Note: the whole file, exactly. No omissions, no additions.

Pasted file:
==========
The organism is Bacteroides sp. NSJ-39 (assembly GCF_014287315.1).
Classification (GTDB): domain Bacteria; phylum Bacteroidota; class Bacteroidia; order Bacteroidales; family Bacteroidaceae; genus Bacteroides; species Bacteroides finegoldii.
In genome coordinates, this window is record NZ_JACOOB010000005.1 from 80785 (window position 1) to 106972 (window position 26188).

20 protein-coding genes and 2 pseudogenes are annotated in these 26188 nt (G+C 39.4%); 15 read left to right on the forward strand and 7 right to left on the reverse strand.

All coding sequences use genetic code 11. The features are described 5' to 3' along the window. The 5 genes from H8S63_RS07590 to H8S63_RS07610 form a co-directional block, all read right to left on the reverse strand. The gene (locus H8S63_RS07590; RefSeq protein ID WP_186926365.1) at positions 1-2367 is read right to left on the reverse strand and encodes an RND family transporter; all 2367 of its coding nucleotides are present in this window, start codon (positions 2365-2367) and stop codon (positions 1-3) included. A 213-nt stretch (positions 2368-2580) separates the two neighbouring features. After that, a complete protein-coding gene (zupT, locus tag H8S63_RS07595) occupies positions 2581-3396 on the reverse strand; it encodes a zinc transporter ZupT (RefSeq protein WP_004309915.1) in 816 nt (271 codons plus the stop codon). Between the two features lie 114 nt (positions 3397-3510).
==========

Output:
The organism is Bacteroides sp. NSJ-39 (assembly GCF_014287315.1).
Classification (GTDB): domain Bacteria; phylum Bacteroidota; class Bacteroidia; order Bacteroidales; family Bacteroidaceae; genus Bacteroides; species Bacteroides finegoldii.
In genome coordinates, this window is record NZ_JACOOB010000005.1 from 80785 (window position 1) to 106972 (window position 26188).

20 protein-coding genes and 2 pseudogenes are annotated in these 26188 nt (G+C 39.4%); 15 read left to right on the forward strand and 7 right to left on the reverse strand.

All coding sequences use genetic code 11. The features are described 5' to 3' along the window. The 5 genes from H8S63_RS07590 to H8S63_RS07610 form a co-directional block, all read right to left on the reverse strand. The gene (locus H8S63_RS07590; RefSeq protein ID WP_186926365.1) at positions 1-2367 is read right to left on the reverse strand and encodes an RND family transporter; all 2367 of its coding nucleotides are present in this window, start codon (positions 2365-2367) and stop codon (positions 1-3) included. A 213-nt stretch (positions 2368-2580) separates the two neighbouring features. After that, a complete protein-coding gene (zupT, locus tag H8S63_RS07595) occupies positions 2581-3396 on the reverse strand; it encodes a zinc transporter ZupT (RefSeq protein WP_004309915.1) in 816 nt (271 codons plus the stop codon). Between the two features lie 114 nt (positions 3397-3510).